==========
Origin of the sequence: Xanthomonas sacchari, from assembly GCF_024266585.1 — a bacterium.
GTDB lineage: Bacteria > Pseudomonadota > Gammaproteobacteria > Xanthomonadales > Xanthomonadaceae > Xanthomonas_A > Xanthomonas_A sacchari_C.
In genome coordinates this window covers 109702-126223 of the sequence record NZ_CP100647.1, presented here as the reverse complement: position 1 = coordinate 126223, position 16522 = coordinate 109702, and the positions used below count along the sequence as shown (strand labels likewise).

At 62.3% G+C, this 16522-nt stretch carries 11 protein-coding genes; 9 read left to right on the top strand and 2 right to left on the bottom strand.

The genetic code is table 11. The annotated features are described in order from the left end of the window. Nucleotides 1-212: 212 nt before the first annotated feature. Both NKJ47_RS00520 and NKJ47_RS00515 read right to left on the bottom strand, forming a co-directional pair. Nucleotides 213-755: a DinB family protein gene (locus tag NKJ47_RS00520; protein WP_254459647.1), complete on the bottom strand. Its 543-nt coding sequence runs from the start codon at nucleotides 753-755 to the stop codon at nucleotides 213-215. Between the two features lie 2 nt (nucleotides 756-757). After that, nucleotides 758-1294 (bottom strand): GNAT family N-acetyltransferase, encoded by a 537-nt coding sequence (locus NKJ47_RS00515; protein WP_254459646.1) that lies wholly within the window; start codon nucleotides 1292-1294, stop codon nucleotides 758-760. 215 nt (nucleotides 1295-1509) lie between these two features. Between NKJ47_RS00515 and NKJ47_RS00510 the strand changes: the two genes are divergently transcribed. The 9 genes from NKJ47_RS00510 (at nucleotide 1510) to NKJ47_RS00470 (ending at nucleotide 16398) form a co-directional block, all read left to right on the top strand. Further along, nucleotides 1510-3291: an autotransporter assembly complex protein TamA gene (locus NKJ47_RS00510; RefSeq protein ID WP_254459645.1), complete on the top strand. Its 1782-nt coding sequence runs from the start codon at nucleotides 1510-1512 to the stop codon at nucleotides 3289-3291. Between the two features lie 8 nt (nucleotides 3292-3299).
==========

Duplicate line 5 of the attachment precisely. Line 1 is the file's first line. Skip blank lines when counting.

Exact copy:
The genetic code is table 11. The annotated features are described in order from the left end of the window. Nucleotides 1-212: 212 nt before the first annotated feature. Both NKJ47_RS00520 and NKJ47_RS00515 read right to left on the bottom strand, forming a co-directional pair. Nucleotides 213-755: a DinB family protein gene (locus tag NKJ47_RS00520; protein WP_254459647.1), complete on the bottom strand. Its 543-nt coding sequence runs from the start codon at nucleotides 753-755 to the stop codon at nucleotides 213-215. Between the two features lie 2 nt (nucleotides 756-757). After that, nucleotides 758-1294 (bottom strand): GNAT family N-acetyltransferase, encoded by a 537-nt coding sequence (locus NKJ47_RS00515; protein WP_254459646.1) that lies wholly within the window; start codon nucleotides 1292-1294, stop codon nucleotides 758-760. 215 nt (nucleotides 1295-1509) lie between these two features. Between NKJ47_RS00515 and NKJ47_RS00510 the strand changes: the two genes are divergently transcribed. The 9 genes from NKJ47_RS00510 (at nucleotide 1510) to NKJ47_RS00470 (ending at nucleotide 16398) form a co-directional block, all read left to right on the top strand. Further along, nucleotides 1510-3291: an autotransporter assembly complex protein TamA gene (locus NKJ47_RS00510; RefSeq protein ID WP_254459645.1), complete on the top strand. Its 1782-nt coding sequence runs from the start codon at nucleotides 1510-1512 to the stop codon at nucleotides 3289-3291. Between the two features lie 8 nt (nucleotides 3292-3299).